Tuesday, May 17, 2011

Isaac Asimov’s Foundation: The little idea that became science fiction’s biggest series

I'm a little late with this, this actually happened last week.

I09: Blogging the Hugos: Isaac Asimov’s Foundation: The little idea that became science fiction’s biggest series
Josh Wimmer and Alasdair Wilkins — On the planet Terminus, a group of academics struggles to survive as the Galactic Empire crumbles. With no weapons, all they can rely on are the predictions of a dead genius named Hari Seldon. That's right - it's time to discuss Isaac Asimov's Foundation!

Welcome to Foundation Week, a Blogging the Hugos special event. In 1983, Isaac Asimov won the Hugo Award for Best Novel for Foundation's Edge, in which he revisited his groundbreaking Foundation mythos for the first time in over thirty years. Because the Foundation series is such classic, quintessential, and beloved science fiction — the original stories won their own unique Hugo for Best All-Time Series in 1966, and influenced artists from Douglas Adams to George Lucas — Josh Wimmer and Alasdair Wilkins will be discussing each of the seven books between today and Sunday. We begin with Foundation, published in 1951.

(Spoilers follow.)

JW: For starters: Asimov wrote the first Foundation story when he was 21. And eventually, of course, the original Foundation Trilogy would win a special Hugo for Best All-Time Series, beating out supposed shoo-in The Lord of the Rings. Man, when I was 21, I hadn't even been promoted from waiter to bartender at Carlos O'Kelly's Mexican Cafe.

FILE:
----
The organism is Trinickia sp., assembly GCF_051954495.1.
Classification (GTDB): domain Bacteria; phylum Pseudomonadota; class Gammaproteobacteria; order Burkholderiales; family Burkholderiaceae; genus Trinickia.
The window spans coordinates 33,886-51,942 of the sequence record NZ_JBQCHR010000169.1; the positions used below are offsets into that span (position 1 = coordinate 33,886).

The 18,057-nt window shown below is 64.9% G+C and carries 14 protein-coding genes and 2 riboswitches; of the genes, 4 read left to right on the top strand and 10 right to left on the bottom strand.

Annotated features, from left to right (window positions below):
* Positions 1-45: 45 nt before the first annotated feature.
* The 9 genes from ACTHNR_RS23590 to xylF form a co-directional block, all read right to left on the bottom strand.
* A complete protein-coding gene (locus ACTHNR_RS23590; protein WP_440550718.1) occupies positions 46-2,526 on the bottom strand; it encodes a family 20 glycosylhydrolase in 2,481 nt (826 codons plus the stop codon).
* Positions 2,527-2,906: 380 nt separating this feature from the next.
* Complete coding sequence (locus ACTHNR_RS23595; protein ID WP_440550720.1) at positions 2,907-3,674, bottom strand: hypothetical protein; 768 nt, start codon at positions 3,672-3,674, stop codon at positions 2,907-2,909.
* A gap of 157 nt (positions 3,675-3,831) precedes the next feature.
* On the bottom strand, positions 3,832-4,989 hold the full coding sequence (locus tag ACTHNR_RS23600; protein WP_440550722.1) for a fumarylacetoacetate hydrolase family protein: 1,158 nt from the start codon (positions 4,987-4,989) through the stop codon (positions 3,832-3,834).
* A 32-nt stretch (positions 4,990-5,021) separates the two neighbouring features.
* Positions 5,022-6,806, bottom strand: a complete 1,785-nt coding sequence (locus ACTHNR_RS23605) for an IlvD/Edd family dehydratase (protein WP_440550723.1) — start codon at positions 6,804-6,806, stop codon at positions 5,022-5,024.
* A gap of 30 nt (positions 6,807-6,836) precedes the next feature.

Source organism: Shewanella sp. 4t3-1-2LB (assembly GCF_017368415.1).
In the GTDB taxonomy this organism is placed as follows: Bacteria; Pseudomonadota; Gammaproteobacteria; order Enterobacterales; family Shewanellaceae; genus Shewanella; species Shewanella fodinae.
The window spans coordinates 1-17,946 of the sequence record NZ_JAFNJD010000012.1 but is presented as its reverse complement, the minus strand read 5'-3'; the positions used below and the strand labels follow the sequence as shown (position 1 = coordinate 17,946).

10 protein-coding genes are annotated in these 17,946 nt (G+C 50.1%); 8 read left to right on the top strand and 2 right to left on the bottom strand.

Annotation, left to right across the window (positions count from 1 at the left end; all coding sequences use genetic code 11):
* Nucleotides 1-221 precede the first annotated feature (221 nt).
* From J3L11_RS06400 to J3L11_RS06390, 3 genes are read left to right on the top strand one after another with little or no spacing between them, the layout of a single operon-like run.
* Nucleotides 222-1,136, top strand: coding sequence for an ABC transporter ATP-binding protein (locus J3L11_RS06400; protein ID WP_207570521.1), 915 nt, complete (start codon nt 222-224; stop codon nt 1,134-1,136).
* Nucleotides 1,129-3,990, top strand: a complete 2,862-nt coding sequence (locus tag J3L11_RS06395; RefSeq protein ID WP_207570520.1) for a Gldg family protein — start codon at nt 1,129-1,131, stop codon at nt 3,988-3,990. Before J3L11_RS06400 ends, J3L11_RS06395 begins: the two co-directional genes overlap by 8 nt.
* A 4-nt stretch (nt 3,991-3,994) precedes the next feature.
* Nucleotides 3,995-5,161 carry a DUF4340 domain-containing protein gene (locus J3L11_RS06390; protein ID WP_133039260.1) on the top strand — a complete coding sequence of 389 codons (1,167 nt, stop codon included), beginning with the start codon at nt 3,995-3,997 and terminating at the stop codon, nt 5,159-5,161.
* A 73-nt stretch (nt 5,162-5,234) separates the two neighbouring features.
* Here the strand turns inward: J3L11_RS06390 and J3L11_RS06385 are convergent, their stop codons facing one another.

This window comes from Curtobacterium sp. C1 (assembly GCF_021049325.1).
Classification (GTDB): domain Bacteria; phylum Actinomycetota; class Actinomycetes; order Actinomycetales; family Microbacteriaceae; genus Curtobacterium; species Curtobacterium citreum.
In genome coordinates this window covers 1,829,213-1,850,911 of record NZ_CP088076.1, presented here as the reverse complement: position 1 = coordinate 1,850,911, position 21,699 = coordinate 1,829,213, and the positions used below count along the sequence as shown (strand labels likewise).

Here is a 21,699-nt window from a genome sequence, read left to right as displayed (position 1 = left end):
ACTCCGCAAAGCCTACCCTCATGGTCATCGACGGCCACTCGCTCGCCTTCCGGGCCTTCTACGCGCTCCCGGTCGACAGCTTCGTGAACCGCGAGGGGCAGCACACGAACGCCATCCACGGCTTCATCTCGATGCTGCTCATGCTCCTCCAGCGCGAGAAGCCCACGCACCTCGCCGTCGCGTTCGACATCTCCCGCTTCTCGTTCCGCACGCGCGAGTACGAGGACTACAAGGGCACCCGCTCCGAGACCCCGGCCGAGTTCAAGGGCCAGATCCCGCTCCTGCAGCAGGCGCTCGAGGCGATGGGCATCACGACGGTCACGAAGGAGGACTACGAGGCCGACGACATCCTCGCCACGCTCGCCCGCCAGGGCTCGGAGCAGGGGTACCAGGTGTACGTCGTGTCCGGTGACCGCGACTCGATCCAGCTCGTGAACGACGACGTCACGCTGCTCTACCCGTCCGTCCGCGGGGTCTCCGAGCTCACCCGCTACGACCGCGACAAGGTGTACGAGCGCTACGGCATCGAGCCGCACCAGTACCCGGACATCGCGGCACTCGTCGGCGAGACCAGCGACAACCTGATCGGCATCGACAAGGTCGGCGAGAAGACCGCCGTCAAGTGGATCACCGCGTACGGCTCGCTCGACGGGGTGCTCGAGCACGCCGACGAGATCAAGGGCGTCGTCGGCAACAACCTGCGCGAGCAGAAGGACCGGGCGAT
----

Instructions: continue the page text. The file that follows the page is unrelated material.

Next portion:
Anyway, if anyone reading this hasn't read the Foundation books (at least the first three), I feel pretty strongly that they should immediately stop whatever they're doing and rectify that. But on the off chance that some our you reading this aren't going to do that, I'll quickly summarize: The Foundation series began as a set of short stories Asimov wrote under the guidance of legendary Astounding Science Fiction editor John W. Campbell. The stories were inspired by Asimov's reading of Edward Gibbon's The Decline and Fall of the Roman Empire, and their premise is so simple, it feels almost inevitable:

There is a Galactic Empire, consisting of countless planets spread across millions of light-years. The brilliant Hari Seldon has used a science of his own invention, called psychohistory, to determine that the Empire is near collapse. Psychohistory is a blend of crowd psychology and high-level math. An able psychohistorian can predict the long-term aggregate behavior of billions of people many, many years in the future. (However, it only works with large groups: Psychohistory is almost useless for predicting the behavior of an individual. Also, it's no good if the group being analyzed is aware it's being analyzed — because if it's aware, the group changes its behavior.)

Read the entire blog entry at this link:
I09: Blogging the Hugos: Isaac Asimov’s Foundation: The little idea that became science fiction’s biggest series

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